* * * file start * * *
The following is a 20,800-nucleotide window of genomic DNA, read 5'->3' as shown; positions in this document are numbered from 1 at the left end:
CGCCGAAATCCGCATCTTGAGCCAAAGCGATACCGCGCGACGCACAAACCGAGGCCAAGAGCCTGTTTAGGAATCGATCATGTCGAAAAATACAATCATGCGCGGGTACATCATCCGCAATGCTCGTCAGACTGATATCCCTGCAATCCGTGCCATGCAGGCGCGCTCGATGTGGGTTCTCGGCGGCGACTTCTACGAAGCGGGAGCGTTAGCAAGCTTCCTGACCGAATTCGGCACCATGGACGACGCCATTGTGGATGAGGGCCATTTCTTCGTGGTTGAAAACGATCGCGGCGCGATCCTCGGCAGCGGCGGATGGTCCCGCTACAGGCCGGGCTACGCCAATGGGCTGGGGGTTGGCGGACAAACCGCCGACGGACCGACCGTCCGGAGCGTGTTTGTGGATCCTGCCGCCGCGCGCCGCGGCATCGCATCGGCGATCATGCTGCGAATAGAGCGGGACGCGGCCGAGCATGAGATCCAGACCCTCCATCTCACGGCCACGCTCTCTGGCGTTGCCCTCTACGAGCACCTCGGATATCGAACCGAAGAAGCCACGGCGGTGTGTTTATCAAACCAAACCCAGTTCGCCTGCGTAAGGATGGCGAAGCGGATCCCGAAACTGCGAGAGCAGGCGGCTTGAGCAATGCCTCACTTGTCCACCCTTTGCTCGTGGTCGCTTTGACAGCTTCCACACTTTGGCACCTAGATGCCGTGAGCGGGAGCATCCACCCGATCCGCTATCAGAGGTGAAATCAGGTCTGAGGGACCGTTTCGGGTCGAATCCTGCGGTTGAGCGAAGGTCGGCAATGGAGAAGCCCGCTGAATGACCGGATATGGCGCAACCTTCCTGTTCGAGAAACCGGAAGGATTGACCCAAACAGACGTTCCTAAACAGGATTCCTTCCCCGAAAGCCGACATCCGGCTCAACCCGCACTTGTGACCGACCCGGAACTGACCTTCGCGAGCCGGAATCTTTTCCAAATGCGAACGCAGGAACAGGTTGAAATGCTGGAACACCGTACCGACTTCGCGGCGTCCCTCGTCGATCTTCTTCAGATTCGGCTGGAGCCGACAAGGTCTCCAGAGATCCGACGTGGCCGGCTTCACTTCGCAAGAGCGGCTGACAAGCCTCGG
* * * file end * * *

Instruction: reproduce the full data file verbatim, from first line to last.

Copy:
The following is a 20,800-nucleotide window of genomic DNA, read 5'->3' as shown; positions in this document are numbered from 1 at the left end:
CGCCGAAATCCGCATCTTGAGCCAAAGCGATACCGCGCGACGCACAAACCGAGGCCAAGAGCCTGTTTAGGAATCGATCATGTCGAAAAATACAATCATGCGCGGGTACATCATCCGCAATGCTCGTCAGACTGATATCCCTGCAATCCGTGCCATGCAGGCGCGCTCGATGTGGGTTCTCGGCGGCGACTTCTACGAAGCGGGAGCGTTAGCAAGCTTCCTGACCGAATTCGGCACCATGGACGACGCCATTGTGGATGAGGGCCATTTCTTCGTGGTTGAAAACGATCGCGGCGCGATCCTCGGCAGCGGCGGATGGTCCCGCTACAGGCCGGGCTACGCCAATGGGCTGGGGGTTGGCGGACAAACCGCCGACGGACCGACCGTCCGGAGCGTGTTTGTGGATCCTGCCGCCGCGCGCCGCGGCATCGCATCGGCGATCATGCTGCGAATAGAGCGGGACGCGGCCGAGCATGAGATCCAGACCCTCCATCTCACGGCCACGCTCTCTGGCGTTGCCCTCTACGAGCACCTCGGATATCGAACCGAAGAAGCCACGGCGGTGTGTTTATCAAACCAAACCCAGTTCGCCTGCGTAAGGATGGCGAAGCGGATCCCGAAACTGCGAGAGCAGGCGGCTTGAGCAATGCCTCACTTGTCCACCCTTTGCTCGTGGTCGCTTTGACAGCTTCCACACTTTGGCACCTAGATGCCGTGAGCGGGAGCATCCACCCGATCCGCTATCAGAGGTGAAATCAGGTCTGAGGGACCGTTTCGGGTCGAATCCTGCGGTTGAGCGAAGGTCGGCAATGGAGAAGCCCGCTGAATGACCGGATATGGCGCAACCTTCCTGTTCGAGAAACCGGAAGGATTGACCCAAACAGACGTTCCTAAACAGGATTCCTTCCCCGAAAGCCGACATCCGGCTCAACCCGCACTTGTGACCGACCCGGAACTGACCTTCGCGAGCCGGAATCTTTTCCAAATGCGAACGCAGGAACAGGTTGAAATGCTGGAACACCGTACCGACTTCGCGGCGTCCCTCGTCGATCTTCTTCAGATTCGGCTGGAGCCGACAAGGTCTCCAGAGATCCGACGTGGCCGGCTTCACTTCGCAAGAGCGGCTGACAAGCCTCGG